I attended ExpoCycle, Canada’s annual bicycle dealers trade show in Toronto, a couple of weeks ago. Afterward I had a few days to explore the town on my bike.

Toronto Biker
First, (or actually by now, second) let me tell you Toronto is big. Compared to Miamitown… well even Cincinnati, for instance, Toronto is way bigger. In Toronto EVERYBODY rides a bike, but everybody drives too, and takes taxi’s, and walks, and rides streetcars, subways, trains and busses. Yes, I know it doesn’t seem to add up. Let me explain.

If you took everybody in Greater Cincinnati and cloned them nine-fold, and put each iteration on one of the aforementioned transportation modes, then took the last batch and divided them up to travel by skateboard, roller blades, roller skates, and “other” (I’m not exaggerating, there really are a number of commuters in the streets with traffic, using skates and skateboards), I think you’d have an idea of what’s happening out on the streets of Toronto.

When I’m stateside, I commute the vast majority of the time to work via bicycle—I’m no newbie at this game. Most days I bet I have to interact with a dozen cars, as well as an occasional pedestrian or squirrel, in my 3.5 mile journey to and from Miamitown. A couple times a week I even see another commuter on a bike on Harrison Ave.

In Toronto, I had to interact with dozens of cars, pedestrians, cyclists, skaters, boarders, and “others”, just to get out of the parking garage driveway, then dozens more as I plowed my way to the first intersection, all the while overtaking and being overtaken by cyclists traveling various speeds on and amazing array of bicycle styles.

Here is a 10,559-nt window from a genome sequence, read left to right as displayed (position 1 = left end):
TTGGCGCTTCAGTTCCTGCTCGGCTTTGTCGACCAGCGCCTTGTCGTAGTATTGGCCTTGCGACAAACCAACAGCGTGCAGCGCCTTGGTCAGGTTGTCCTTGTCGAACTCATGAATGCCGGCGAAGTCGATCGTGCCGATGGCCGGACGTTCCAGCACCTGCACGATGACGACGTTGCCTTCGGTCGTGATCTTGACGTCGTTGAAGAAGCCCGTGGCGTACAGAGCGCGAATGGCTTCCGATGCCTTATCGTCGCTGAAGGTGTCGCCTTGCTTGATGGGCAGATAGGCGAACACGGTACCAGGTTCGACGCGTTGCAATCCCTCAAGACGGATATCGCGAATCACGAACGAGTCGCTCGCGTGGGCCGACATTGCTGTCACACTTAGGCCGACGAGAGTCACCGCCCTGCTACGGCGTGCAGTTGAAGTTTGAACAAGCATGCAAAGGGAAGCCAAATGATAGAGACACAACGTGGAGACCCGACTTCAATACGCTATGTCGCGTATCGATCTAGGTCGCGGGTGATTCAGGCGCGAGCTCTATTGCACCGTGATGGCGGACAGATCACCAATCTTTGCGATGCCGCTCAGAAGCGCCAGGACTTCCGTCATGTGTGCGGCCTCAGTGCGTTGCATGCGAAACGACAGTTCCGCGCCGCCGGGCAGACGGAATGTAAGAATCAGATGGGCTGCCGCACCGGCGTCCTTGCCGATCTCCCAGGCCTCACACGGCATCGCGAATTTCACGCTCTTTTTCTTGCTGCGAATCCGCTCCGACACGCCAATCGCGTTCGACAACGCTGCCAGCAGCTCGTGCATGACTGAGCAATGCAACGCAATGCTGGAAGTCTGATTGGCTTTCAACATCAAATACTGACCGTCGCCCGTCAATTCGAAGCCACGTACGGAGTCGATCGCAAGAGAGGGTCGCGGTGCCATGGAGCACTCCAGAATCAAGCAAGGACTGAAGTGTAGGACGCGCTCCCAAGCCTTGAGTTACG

But it’s more complicated than that. Bike lanes come and go. Street car tracks seem to be everywhere just begging your tire to slip on the steel track or get wedged in the gap between the track and pavement. Pedestrians are swarming the sidewalks and oozing onto the streets at intersections.

There are separate sets of traffic lights for the street cars right next to the lights for the rest of traffic, so at times you are simultaneously faced with a red light AND a green light. Cars parallel park and pull away from curbs. Car doors open and close. Cabs move from the left lane to the curb just inches in front of you to grab a fare. Roads end, or become one way. “Do not enter”, no left turn, no right turn, road construction… it all comes at you so fast.

From my description, you may think that it’s bumper to bumper gridlock. No, actually it’s not even what one might call “crowded” much of the time. There’s a lot of traffic moving, but it’s a sort of roomy traffic like on a busy college campus. Except on the “expressway”—there it’s grid-lock. Could the prohibition of bicycles be a contributing factor? Hmmm…


Continue to Part 2

1 Comment
  1. Hi, I’m the owner of Pedalboost Cycles in Newport, KY. We import and sell Leisger electric bikes. I enjoyed your Spreading the Addiction video. Is it OK if I promote it on Twitter?

    Gary Michel, Owner
    Twitter: Pedalboostcycle
    Web: Pedalboost-cycles.com